It will be a while before governments around the world are able to quantify the economic costs of the SARS epidemic. This article
,recently published in Australia's News Interactive, was one of the first that attempted to project the costs of the outbreak. Another article
, published recently by the Atlanta Journal-Constitution, begins to identify the quantifiable components of the outbreak, and thus provides a starting point for measuring issues such as lost days of work or decreases in productivity.
The costs of such epidemics will be paid for either by taxpayers
in the private sector. Given our own experiences in Toronto
, how might new real estate planning initiatives
mitigate some of the risks associated with unexpected events such as SARS? These issues provide the basis for a discussion that ultimately moves toward an organization's locational strategy.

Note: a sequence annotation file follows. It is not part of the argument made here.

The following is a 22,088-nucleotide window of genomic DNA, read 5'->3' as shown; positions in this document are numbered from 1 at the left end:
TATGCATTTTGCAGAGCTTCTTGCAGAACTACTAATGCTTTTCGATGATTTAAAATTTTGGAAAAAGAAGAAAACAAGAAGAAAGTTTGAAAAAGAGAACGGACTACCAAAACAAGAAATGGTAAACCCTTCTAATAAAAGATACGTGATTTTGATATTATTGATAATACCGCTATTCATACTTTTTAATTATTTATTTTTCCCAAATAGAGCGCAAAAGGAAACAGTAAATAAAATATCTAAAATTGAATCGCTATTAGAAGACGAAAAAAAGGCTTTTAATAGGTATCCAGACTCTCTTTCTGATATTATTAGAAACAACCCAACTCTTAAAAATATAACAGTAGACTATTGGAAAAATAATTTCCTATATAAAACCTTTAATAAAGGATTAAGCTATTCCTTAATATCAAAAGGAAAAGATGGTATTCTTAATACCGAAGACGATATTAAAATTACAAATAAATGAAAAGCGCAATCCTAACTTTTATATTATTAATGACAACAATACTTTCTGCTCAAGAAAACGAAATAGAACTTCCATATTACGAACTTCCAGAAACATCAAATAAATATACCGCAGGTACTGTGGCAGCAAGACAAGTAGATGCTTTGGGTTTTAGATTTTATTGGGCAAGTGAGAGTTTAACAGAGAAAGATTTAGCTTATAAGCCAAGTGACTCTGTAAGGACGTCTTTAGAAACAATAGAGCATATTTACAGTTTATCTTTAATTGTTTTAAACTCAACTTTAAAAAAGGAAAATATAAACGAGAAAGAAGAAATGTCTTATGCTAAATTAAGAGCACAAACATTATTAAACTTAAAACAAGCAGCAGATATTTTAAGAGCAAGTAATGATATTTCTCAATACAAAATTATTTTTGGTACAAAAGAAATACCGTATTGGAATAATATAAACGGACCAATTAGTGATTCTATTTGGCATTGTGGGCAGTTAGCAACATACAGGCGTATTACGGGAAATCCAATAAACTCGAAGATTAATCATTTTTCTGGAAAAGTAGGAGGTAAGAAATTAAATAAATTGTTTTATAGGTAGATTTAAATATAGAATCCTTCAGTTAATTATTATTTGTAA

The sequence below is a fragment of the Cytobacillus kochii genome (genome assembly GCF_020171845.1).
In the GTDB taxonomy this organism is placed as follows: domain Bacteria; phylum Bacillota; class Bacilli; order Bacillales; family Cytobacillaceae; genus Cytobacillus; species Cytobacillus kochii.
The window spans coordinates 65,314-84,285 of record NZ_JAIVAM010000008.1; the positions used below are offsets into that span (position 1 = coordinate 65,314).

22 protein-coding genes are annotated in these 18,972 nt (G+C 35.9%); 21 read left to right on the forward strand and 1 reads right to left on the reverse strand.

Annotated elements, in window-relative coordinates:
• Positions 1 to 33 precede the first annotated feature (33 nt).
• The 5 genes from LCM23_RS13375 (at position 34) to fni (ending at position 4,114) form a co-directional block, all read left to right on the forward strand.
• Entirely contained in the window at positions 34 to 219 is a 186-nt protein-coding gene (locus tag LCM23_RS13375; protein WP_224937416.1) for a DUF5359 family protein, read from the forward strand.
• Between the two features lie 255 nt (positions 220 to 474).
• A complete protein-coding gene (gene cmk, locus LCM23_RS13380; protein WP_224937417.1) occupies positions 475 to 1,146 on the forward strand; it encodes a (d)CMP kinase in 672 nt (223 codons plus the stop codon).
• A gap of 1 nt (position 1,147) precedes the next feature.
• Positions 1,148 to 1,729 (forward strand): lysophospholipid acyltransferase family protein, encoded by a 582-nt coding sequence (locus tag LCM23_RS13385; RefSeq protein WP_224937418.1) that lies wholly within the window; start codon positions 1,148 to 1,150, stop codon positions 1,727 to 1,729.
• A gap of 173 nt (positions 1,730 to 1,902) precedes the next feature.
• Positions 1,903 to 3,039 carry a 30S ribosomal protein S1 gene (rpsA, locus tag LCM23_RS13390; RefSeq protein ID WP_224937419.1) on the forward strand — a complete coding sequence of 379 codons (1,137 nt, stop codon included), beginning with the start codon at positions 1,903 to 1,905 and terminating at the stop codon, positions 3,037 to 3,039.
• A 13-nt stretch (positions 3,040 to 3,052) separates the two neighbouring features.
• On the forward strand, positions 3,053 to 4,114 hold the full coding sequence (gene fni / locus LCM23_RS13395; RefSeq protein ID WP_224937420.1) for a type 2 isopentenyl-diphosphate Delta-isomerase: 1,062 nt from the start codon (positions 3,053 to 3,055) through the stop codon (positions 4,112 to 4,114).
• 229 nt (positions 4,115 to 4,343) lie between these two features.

The optimistic nature of CEOs is reflected in the following survey
that was reported in today's National Post
. The estimated cost of the terrorist attacks in New York and Washington have been conservatively estimated to be in the range of $35-$55 billion: the preliminary estimates of the SARS epidemic on Toronto is about $1 billion, over 50% of which is attributable to lost tourism revenues. Isn't it just too early to measure the total costs and the real impact on business?
The total impact might be an interesting statistic, but aren't the real costs to individual businesses what concerns executives more? Costs might vary from company to company, depending on how executives prepare for their own business continuity in the face of the unexpected.
Please join the discussion
about the impact of SARS on business.